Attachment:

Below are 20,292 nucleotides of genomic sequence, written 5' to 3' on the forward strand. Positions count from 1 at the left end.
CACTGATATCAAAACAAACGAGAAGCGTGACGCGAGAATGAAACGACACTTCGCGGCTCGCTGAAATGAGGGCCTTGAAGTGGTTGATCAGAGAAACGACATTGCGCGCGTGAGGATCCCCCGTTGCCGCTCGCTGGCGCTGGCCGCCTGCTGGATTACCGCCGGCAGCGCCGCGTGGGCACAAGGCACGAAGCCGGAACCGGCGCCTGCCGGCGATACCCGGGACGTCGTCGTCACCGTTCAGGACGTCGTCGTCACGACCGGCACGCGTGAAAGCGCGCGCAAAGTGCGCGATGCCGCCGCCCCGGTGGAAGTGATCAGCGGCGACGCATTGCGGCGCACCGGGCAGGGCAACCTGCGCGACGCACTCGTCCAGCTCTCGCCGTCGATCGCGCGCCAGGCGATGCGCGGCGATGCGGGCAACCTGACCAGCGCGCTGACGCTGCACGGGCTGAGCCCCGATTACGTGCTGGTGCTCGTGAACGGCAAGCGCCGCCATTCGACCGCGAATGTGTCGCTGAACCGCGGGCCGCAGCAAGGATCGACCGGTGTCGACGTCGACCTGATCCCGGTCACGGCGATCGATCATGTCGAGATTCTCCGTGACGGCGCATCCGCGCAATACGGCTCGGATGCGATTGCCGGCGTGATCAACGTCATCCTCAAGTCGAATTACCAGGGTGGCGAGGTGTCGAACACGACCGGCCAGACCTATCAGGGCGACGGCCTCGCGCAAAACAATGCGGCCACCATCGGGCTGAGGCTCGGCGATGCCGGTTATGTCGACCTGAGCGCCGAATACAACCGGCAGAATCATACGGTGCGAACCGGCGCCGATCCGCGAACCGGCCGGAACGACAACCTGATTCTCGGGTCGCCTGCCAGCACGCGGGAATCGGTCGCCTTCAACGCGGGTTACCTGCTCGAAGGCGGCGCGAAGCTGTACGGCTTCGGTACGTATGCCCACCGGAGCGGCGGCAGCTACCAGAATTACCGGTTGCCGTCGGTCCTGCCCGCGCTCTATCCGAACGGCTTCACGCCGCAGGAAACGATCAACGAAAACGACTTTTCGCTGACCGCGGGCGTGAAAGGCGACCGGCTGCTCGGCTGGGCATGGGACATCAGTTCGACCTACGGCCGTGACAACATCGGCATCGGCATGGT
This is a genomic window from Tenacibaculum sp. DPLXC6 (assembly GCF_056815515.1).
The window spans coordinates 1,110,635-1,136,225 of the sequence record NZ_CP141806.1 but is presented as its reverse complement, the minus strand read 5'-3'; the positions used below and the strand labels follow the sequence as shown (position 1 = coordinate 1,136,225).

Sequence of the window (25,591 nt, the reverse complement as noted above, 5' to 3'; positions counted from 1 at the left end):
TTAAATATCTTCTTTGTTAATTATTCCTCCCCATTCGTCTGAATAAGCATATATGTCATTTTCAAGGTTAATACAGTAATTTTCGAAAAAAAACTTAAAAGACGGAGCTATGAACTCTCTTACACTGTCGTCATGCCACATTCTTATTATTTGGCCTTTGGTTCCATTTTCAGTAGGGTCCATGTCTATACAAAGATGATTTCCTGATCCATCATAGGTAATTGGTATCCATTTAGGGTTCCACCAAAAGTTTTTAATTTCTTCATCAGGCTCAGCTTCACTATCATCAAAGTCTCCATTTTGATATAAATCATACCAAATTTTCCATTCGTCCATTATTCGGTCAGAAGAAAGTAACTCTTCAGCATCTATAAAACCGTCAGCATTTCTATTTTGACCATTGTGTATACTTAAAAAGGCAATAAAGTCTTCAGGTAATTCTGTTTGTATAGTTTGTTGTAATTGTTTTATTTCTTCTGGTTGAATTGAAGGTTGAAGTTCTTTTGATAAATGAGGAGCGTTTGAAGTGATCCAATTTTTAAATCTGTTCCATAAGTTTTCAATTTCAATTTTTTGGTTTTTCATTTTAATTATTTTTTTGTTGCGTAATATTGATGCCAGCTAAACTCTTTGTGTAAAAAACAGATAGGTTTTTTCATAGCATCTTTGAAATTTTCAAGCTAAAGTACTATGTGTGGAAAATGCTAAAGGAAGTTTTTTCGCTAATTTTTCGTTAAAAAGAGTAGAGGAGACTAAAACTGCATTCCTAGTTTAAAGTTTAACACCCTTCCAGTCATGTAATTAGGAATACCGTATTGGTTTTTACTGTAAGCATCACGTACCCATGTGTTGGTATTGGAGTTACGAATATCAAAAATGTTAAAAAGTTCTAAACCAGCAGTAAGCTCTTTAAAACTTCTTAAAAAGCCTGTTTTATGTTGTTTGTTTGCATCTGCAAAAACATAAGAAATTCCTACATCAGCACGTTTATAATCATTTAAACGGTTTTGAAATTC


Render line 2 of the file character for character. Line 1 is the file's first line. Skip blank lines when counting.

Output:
CACTGATATCAAAACAAACGAGAAGCGTGACGCGAGAATGAAACGACACTTCGCGGCTCGCTGAAATGAGGGCCTTGAAGTGGTTGATCAGAGAAACGACATTGCGCGCGTGAGGATCCCCCGTTGCCGCTCGCTGGCGCTGGCCGCCTGCTGGATTACCGCCGGCAGCGCCGCGTGGGCACAAGGCACGAAGCCGGAACCGGCGCCTGCCGGCGATACCCGGGACGTCGTCGTCACCGTTCAGGACGTCGTCGTCACGACCGGCACGCGTGAAAGCGCGCGCAAAGTGCGCGATGCCGCCGCCCCGGTGGAAGTGATCAGCGGCGACGCATTGCGGCGCACCGGGCAGGGCAACCTGCGCGACGCACTCGTCCAGCTCTCGCCGTCGATCGCGCGCCAGGCGATGCGCGGCGATGCGGGCAACCTGACCAGCGCGCTGACGCTGCACGGGCTGAGCCCCGATTACGTGCTGGTGCTCGTGAACGGCAAGCGCCGCCATTCGACCGCGAATGTGTCGCTGAACCGCGGGCCGCAGCAAGGATCGACCGGTGTCGACGTCGACCTGATCCCGGTCACGGCGATCGATCATGTCGAGATTCTCCGTGACGGCGCATCCGCGCAATACGGCTCGGATGCGATTGCCGGCGTGATCAACGTCATCCTCAAGTCGAATTACCAGGGTGGCGAGGTGTCGAACACGACCGGCCAGACCTATCAGGGCGACGGCCTCGCGCAAAACAATGCGGCCACCATCGGGCTGAGGCTCGGCGATGCCGGTTATGTCGACCTGAGCGCCGAATACAACCGGCAGAATCATACGGTGCGAACCGGCGCCGATCCGCGAACCGGCCGGAACGACAACCTGATTCTCGGGTCGCCTGCCAGCACGCGGGAATCGGTCGCCTTCAACGCGGGTTACCTGCTCGAAGGCGGCGCGAAGCTGTACGGCTTCGGTACGTATGCCCACCGGAGCGGCGGCAGCTACCAGAATTACCGGTTGCCGTCGGTCCTGCCCGCGCTCTATCCGAACGGCTTCACGCCGCAGGAAACGATCAACGAAAACGACTTTTCGCTGACCGCGGGCGTGAAAGGCGACCGGCTGCTCGGCTGGGCATGGGACATCAGTTCGACCTACGGCCGTGACAACATCGGCATCGGCATGGT